“I belong in the mountains.” Sean has said many times before when I’ve suggested trips to island beaches or rainforest jungles. He has never wavered on this point but he did “endure” almost 20 days of camping along southern french coastline and even managed to get a tan (sort of). While I basked in the sun and contracted new types of melanoma Sean’s alpine blood boiled and he squirmed under the rays like they were burning him (which they probably were, he’s very white.) During our last days on the beach I had trouble getting him to smile for photos anymore. Although his blond hair and tanned face looked like they belonged in the beach scenery, his numbed expression told a different story. Our stay in Collioure where we had been able to find hills and gain some elevation had helped us both but we needed a more serious fix now.
We had planned to visit the town of Chamonix since before we left home, and it had become like a beacon of hope. But we had to wait for the weather to warm up before going there because we weren’t equipped for straight winter. The train ride was long. It should have been quick, but we misread our tickets and missed the TGV we’d booked so we ended up with a mish-mash of transfers between regional trains ending with a bus ride. The final bus driver was not in the hurry we were in to get to Chamonix, instead sitting outside the bus talking on his cell phone. I speculated that he was waiting for a sandwich delivery that never came and he was forced to leave without it, huffing and puffing his way to the driver’s seat. He didn’t tell us when we’d reached our destination like I’d asked but left us sitting and wondering if we were lost as he gave another man directions then looked at us like we were idiots for not getting off the bus. But once that was behind us, we were in Chamonix.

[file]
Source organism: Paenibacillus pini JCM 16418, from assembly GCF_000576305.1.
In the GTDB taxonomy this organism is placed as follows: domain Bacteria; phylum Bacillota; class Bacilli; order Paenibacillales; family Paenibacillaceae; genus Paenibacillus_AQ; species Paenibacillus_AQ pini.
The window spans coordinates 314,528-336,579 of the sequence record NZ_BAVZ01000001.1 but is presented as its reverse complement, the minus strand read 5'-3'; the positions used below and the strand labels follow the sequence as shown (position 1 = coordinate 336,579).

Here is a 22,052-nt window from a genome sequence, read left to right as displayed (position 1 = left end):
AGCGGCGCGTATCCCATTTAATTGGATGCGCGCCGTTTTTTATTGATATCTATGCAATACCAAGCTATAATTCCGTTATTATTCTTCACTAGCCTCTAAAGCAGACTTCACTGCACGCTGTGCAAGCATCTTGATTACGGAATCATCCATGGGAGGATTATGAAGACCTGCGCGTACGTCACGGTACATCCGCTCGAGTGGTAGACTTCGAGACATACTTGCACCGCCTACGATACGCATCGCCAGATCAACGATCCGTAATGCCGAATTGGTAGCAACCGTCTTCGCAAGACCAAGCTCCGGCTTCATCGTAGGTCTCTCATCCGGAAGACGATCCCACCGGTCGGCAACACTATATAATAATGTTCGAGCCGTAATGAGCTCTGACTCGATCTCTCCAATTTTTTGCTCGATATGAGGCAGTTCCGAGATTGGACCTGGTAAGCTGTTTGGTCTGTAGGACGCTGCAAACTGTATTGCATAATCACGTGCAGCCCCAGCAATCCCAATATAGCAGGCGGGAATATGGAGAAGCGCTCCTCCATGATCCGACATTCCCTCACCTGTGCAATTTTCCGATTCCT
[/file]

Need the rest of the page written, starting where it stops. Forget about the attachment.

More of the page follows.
There was crisp mountain air, a lively bar scene and a sense that the hills around us kept climbing up into the darkness. It was late, so we ate a gourmet meal at Subway and fell asleep in our alpine-themed room with the roaring Arve river outside. The next morning we both walked around loving the mountains and getting excited to do things again. Wherever we looked people were geared up for activity. There were para gliders overhead, skiers walking around town, mountain bikes parked outside restaurants, trail runners on the trails and hikers everywhere.
I got to work looking for a post season jacket sales to replace the one I lost in Collioure, soon discovery the absurdity in my mission. I found my the same jacket that I’d lost for literally three times what I’d paid for it. I gave up on hunting and we went hiking instead. It was nice, we found some snow, marveled at the steeps some people get to ride in the winter and then we went to the sauna in our hotel where I watched Sean suffer in a different kind of heat.
We had heard that this was the place to get fondue, so we did. But the tricky French mountain folk fooled us with their misleading menu writing and we ended up paying double what we’d intended for one pot of fondue. Not cool Chamonix. After that very overpriced pot of cheese and Sean informing me that he could make better (as usual) we decided to move on from Chamonix, but we hadn’t had our mountain fix yet. So we booked a train to Zermatt for the next day.